Errors should be noted, and if possible logged with a clear description. The type of error, or response from the dog, can often give us important information, it should not be simply recorded as “error”.
Before we begin the practical work we should prepare a range of events to fade-in. These are our green:blinks – the increasing brightness, wavelength and duration of the light in the Terrace experiment. They should be of short duration: a blink, of low intensity: quite far away, and have very little impact or relevance to the dog. Green:blinks should never be an event or something the dog wishes to avoid. We train with attractions, not aversions.
If you have a training assistant they need to be fully aware of how to fade-in and when to fade-out. If you are training alone, use a fixed green:blink and as you progress through the repeats of the cycle you can control the exposure of the dog to the green:blink. You could use a pot of food on a chair outside the doorway. At first it is not on view, then on view for a moment, then increasingly in full view, then closer in proximity until the dog is rolling through their cycles alongside the chair.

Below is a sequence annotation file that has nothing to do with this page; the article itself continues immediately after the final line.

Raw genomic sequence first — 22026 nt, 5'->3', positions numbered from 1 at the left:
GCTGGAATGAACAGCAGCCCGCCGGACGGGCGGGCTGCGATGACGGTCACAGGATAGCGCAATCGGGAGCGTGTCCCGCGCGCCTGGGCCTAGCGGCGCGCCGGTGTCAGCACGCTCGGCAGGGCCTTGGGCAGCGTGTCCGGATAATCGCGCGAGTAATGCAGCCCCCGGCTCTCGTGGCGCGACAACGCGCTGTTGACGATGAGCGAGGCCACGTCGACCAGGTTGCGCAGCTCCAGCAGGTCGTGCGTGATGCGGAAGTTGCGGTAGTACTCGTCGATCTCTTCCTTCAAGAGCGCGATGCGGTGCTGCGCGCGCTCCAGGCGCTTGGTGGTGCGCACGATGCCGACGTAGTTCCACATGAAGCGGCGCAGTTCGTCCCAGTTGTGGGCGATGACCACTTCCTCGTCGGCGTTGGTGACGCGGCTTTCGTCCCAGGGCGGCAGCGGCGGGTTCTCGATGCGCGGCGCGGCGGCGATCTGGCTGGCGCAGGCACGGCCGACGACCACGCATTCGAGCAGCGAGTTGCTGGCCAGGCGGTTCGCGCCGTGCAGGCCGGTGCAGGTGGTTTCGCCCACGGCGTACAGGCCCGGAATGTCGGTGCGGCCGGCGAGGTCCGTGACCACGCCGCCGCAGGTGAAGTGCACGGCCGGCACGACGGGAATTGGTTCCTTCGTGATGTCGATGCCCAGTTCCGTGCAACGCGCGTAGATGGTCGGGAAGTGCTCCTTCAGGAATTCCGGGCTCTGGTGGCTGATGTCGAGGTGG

To begin the fade-in application we begin with the base behaviour. If it has been taught previously then it would benefit from refreshing. This is the behaviour the dog will default to when unable to make a choice. It is the red light in the Terrace experiment.
We choose this behaviour in the cycle of Antecedent, Behaviour [Mark], Consequence. [Mark] is optional. We look to see if the dog is ready and seeking a cue, we give the cue (A), the dog responds with (B), we mark this to promise good things and begin the reinforcement delivery process (C). As the dog consumes their treat they will be seeking another cue. More ..?
After the dog has completed the behaviour, been marked and is seeking their reward, we begin to introduce the minimal green:blink. If it can be arranged it is a short “blink” between the mark and the collection of the food. Either as I reach, walk or open the pot, or the dog runs after a thrown treat or steps towards an offered treat.
Introduction of the green:blink at this stage can provide me with valuable information:
~ The dog has been marked and in their experience this leads directly to much anticipated reinforcement. I suspect this is the strongest part of the ABC cycle. If at the moment of travelling to reinforcement the green:blink is of greater interest, then the only part of the cycle that has been interrupted is the collection of a treat. The dog has chosen green:blink as a preferred reinforcer. That is important information that may impact on my choice of reinforcer.
~ If the dog shows awareness of the green:blink and continues to consumption of their treat then there is a pairing beginning of green:blink and treats.
~ If the dog chooses to explore, investigate the green:blink, we should not regard this as an error and make an teeth sucking, sighs or noises. No error, just information. The dog still gets their treat and we change the green:blink – further away, for shorter duration AND increase the value of the reinforcer. We are not seeking to punish, just seeking information.